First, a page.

“We like salsa dancing.”
“We like tudor style architecture.”
“We call ourselves ‘independants’ politically.”
“We are Southern Baptist.”
“We decided on cornflower blue for the bathroom.”
These two had merged into the collective state of we with such success that they optimized the ideal of “when two become one”. They’d nailed it, except for one thing. He had formed an independent thought. He wanted a “trial separation”.
Culturally it’s something most couples strive for – Unification. They work hard to merge and meld into a collective new thing that didn’t exist before they were together. The problem is when two people disappear entirely, or even in part, into a relationship, the two people who fell in love in the first place are gone.
The word relationship itself is based on relating, and you have to have two separate objects or beings to relate to one another. Even the word partnership implies two parties. Unification is a death sentence for passion and connection, and I don’t believe a romantic relationship can survive without passion.
Personally, I do not want to become half of some amalgamated union. I want to feel desire and devotion for my beloved. Not obligation and or responsibility. That said, I cannot desire him, if I honestly see him as an extension of myself. A relationship is bigger when two people bring their whole selves to it and breath fresh air through, when the space they take up forces the relationship to expand. Relationships do not feed themselves.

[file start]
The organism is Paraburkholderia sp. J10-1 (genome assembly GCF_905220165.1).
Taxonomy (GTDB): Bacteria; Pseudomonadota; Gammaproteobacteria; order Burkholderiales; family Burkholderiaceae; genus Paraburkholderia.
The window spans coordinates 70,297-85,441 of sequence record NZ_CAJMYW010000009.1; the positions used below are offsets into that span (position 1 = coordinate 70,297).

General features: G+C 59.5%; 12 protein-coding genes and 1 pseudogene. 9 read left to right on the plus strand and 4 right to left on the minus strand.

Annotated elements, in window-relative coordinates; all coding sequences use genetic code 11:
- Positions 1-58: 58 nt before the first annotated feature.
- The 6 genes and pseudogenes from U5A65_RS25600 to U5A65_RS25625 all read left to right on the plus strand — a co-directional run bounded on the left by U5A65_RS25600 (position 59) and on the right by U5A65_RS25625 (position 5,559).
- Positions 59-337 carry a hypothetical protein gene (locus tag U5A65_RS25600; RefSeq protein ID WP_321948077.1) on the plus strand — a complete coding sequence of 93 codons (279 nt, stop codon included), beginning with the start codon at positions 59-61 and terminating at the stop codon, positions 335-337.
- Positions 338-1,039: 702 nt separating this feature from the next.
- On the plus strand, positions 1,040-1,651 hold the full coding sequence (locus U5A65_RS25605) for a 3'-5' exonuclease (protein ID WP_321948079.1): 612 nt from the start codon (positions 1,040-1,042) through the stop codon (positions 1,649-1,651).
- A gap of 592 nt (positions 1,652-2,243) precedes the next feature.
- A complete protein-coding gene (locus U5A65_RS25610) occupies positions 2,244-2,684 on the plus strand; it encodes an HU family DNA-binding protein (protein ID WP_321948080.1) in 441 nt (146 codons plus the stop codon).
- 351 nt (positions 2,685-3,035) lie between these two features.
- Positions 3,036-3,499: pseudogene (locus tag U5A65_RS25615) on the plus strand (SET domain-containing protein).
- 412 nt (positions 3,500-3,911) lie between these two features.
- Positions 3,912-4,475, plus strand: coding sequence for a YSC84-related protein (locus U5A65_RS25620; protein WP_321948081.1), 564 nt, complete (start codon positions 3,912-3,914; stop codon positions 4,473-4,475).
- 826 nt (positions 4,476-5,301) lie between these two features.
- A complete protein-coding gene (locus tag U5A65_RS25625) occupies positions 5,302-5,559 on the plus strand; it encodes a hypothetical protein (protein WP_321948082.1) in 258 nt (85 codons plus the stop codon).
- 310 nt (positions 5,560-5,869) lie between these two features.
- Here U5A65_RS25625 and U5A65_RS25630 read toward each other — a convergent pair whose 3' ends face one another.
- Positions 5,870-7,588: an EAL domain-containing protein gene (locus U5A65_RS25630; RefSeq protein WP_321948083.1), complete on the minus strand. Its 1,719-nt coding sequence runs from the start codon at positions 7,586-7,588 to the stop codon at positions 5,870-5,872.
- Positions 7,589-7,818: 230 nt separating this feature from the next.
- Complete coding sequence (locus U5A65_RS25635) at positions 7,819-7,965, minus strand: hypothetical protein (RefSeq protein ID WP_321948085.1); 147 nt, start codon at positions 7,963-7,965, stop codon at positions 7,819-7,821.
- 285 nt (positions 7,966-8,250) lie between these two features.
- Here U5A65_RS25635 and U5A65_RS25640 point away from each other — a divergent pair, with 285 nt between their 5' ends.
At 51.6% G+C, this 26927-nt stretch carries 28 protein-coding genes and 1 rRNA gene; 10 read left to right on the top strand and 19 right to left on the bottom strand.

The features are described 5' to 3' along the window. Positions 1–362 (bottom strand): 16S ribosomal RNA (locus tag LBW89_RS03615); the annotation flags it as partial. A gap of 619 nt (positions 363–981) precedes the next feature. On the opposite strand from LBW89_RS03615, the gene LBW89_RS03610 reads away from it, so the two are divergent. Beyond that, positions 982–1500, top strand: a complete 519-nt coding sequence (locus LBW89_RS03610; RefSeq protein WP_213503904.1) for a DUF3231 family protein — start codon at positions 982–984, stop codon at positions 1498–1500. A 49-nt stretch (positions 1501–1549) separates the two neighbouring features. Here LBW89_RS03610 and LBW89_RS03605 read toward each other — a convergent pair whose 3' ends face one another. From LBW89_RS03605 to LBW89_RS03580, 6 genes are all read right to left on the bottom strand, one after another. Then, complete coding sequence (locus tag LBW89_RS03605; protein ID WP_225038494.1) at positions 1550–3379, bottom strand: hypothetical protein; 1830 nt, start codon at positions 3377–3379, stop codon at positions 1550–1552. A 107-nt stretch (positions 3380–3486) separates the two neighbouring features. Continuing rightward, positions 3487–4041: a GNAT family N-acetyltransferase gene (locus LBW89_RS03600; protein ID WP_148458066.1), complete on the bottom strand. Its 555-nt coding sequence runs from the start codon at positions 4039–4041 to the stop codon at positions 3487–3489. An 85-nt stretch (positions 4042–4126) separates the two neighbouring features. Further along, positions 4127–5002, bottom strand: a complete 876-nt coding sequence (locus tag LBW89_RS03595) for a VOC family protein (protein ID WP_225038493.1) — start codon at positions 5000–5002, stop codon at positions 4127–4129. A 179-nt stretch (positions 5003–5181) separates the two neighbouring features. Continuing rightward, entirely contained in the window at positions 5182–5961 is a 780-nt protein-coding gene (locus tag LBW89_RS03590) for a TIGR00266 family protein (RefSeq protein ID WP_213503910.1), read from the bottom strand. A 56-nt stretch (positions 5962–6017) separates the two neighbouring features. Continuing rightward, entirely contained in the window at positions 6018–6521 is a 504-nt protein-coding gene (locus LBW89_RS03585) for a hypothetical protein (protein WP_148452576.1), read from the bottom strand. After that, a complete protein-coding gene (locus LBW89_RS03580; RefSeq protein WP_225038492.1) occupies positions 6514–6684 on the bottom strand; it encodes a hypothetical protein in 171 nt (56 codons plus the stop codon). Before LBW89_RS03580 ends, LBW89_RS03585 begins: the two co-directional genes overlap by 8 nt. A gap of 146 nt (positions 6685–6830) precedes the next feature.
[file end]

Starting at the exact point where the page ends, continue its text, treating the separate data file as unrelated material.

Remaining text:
People need their own time, hobbies, friends, and money. They need to flourish and grow alone so the relationship itself doesn’t stagnate. I believe one of the most accurate measurements of a healthy relationship is how much a two people with encourage each other to grow individually. Yes, that takes courage, but the pay off personally is huge, so it’s both altruistic and selfish at the same time.
“Let there be spaces in your togetherness,
And let the winds of the heavens dance between you.
Love one another, but make not a bond of love:
Let it rather be a moving sea between the shores of your souls.
Fill each other’s cup, but drink not from one cup.
Give one another of your bread, but eat not from the same loaf.
Sing and dance together and be joyous, but let each of you be alone,
Even as the strings of a lute are alone though they quiver with the same music.
Give your hearts, but not into each other’s keeping.
For only the hand of Life can contain your hearts.
And stand together yet not too near together:
For the pillars of the temple stand apart,
And the oak tree and the cypress grow not in each other’s shadow.